"The way I see it" Alex Krasodomski-Jones, researcher, Centre for the Analysis of Social Media, Demos
In this interview series we ask digital media professionals, innovators and commentators to share their perspectives on approaches to comprehensive newsgathering
What opportunities does social media present to news?
I do remain optimistic that social media is inherently a positive thing. Everyone with a mobile is now a source, and the resulting ‘citizen journalism’ is more sophisticated than a simple eye-witness account. It’s first-hand coverage of anything and everything around the world and in most cases the sources of information are relatively strong.
The consumption of news is also an important part of what happens on Twitter and Facebook.
What challenges does social media present to news?
There are some really significant problems that have developed over the past few years.
Social media has become a fundamental gateway to the internet, but the platforms haven’t accepted responsibility for that role. They’ve found themselves wielding a huge amount of editorial control over the type of news that people see.
The ability to publish has been decentralised away from traditional media, which is on the one had a good thing. But it also means the system can be gamed. It changes the rules on what is news, and what makes news big.
What are the new rules for newsworthiness?
Thanks to social, news is now measured by socialization and the idea of popularity. If something’s trending, it shoots to the top of what Facebook tellingly calls your ‘news feed’. And the algorithm is frequently very opaque. All too much of what is called news is the effect of that echo chamber.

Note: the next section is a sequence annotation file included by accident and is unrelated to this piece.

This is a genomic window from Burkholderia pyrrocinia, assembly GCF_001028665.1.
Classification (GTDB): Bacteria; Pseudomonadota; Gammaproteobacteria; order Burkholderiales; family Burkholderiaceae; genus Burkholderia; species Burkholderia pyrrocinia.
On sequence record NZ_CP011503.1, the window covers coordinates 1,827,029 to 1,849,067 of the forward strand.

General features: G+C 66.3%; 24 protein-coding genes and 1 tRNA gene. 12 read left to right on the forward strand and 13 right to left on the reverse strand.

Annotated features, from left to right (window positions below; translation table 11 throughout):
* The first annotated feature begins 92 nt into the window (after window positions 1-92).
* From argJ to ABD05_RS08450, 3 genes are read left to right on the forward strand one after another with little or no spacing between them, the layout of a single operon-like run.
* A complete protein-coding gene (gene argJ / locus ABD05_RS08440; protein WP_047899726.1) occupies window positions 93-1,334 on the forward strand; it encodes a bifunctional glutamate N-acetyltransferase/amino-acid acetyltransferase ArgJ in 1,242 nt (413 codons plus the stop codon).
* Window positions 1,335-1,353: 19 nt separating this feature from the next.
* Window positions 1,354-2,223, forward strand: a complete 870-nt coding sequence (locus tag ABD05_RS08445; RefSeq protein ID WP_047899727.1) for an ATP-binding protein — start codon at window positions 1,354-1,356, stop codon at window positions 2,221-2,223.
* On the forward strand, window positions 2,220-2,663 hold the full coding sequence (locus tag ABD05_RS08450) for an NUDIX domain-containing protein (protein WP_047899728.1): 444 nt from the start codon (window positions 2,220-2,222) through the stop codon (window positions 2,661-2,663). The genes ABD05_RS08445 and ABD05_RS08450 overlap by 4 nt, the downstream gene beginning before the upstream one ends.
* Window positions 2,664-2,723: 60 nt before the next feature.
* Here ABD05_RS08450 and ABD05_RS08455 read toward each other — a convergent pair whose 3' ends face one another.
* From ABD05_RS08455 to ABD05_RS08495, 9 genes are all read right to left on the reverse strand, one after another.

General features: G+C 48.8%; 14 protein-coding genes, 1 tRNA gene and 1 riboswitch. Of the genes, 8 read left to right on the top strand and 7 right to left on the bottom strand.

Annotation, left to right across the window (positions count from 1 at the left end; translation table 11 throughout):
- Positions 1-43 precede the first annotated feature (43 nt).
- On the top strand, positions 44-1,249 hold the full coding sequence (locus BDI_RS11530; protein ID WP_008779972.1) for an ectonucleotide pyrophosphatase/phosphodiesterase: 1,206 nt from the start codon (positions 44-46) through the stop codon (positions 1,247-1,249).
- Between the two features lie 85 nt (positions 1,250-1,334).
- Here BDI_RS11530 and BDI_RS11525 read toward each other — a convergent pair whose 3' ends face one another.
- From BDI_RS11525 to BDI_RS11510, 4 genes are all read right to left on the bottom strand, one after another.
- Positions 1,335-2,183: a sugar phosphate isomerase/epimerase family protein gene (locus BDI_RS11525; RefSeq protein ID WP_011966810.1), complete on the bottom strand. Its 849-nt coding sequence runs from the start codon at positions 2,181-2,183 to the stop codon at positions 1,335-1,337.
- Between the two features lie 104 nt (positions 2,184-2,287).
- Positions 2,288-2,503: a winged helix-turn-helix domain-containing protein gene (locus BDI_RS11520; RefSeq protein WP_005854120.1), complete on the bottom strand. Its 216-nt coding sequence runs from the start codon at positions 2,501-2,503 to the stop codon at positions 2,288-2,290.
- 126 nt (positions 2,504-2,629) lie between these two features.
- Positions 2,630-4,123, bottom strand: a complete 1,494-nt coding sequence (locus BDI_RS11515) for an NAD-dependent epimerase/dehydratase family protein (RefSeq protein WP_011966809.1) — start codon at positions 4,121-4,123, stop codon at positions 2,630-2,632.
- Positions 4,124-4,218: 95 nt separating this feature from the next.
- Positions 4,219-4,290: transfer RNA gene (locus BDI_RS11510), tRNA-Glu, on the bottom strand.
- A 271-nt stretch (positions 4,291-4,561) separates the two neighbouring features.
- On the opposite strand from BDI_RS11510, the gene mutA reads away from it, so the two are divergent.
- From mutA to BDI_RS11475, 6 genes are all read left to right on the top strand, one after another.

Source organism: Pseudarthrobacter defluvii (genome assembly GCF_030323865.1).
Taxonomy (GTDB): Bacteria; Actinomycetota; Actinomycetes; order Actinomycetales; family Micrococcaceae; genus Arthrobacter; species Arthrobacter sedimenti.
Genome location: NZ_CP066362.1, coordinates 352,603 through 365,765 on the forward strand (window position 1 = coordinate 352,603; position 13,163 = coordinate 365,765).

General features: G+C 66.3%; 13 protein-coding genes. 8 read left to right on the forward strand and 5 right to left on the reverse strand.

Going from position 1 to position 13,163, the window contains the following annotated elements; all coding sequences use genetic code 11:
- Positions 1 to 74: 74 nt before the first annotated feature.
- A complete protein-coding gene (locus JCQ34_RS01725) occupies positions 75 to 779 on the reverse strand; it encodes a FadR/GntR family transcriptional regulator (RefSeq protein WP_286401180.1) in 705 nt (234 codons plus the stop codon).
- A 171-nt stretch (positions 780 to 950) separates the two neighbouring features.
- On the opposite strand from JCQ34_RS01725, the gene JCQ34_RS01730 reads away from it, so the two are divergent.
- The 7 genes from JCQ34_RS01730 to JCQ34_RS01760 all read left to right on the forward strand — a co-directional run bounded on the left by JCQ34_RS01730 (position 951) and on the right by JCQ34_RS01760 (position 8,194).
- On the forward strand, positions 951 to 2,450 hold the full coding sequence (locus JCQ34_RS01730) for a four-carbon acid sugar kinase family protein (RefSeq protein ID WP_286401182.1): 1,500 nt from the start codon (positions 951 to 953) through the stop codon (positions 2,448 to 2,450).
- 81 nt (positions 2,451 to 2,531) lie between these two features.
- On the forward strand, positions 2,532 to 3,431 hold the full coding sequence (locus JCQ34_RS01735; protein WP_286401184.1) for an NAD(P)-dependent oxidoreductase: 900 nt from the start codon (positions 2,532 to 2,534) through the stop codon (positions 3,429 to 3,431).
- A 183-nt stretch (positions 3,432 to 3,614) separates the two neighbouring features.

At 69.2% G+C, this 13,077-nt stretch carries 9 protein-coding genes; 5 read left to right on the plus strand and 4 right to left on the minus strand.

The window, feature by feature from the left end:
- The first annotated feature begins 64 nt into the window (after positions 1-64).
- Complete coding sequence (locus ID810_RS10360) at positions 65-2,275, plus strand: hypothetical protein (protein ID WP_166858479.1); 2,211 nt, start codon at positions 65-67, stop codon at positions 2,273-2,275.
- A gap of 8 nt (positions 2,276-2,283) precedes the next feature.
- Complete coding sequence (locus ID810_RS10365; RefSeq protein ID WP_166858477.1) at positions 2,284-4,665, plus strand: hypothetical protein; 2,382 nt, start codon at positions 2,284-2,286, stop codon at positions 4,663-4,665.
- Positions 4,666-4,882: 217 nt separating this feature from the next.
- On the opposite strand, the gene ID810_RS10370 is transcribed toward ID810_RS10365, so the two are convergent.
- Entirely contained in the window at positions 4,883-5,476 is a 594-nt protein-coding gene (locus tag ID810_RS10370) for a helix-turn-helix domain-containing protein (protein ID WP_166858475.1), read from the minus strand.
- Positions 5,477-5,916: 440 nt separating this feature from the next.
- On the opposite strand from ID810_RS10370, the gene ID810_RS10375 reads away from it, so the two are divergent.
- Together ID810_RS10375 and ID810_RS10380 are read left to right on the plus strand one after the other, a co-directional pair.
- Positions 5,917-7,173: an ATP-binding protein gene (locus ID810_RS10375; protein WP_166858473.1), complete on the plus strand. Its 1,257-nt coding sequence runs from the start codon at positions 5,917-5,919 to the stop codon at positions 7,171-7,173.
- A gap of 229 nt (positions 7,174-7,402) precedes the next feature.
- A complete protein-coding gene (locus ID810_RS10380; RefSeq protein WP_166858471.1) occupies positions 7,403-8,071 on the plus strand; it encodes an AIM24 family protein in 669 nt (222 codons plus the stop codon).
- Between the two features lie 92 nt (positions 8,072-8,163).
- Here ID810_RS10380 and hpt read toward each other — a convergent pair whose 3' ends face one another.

In effect, news is treated like an advertisement. Will the user like it? Will they click on it? If so, Twitter, for example, will prioritise that tweet in that user’s feed.
Should we be expecting social media platforms to behave like publishers?
That would involve a complete reconfiguration of their business model, which is dependent on no pre-moderation, and no limits to free speech. Content is freely shared and only removed after someone complains.
Even if Facebook, for example, comes up with an algorithm to identify fake news, the providers will quickly learn how to game it. You’re pitting dedicated money-making fake news sites against a corporation which is largely unwilling to accept the high cost of reforming their platform.
Even supposing they could, how would they handle the very different views of news and media standards across the world?
...paying for content is not a completely alien concept: people will pay for their Sky subscription, or for a magazine. And bastions of facts and truth like Wikipaedia are extremely popular. We’ve come too far for people to resign themselves to polemics and falsehood
Do you remain an optimist about journalism?
There’s a danger that journalism will become a charitable profession in a world in which content on the internet is free.
Instead of investigative journalism, we’re now seeing news become a confirmatory outlet. Breitbart, for example, confirms users’ existing view of the world. It gains traction by encouraging people to be upset or offended by things.
In general, the internet makes delivering poor facts to people who want to believe them a financially rewarding activity.
Having said that, paying for content is not a completely alien concept: people will pay for their Sky subscription, or for a magazine. And bastions of facts and truth like Wikipaedia are extremely popular. We’ve come too far for people to resign themselves to polemics and falsehood.
The internet produces garbage but it also creates communities where people can come together to share information – look at the developers community Stack Overflow.
No-one wants to be lied to. That must tap into something.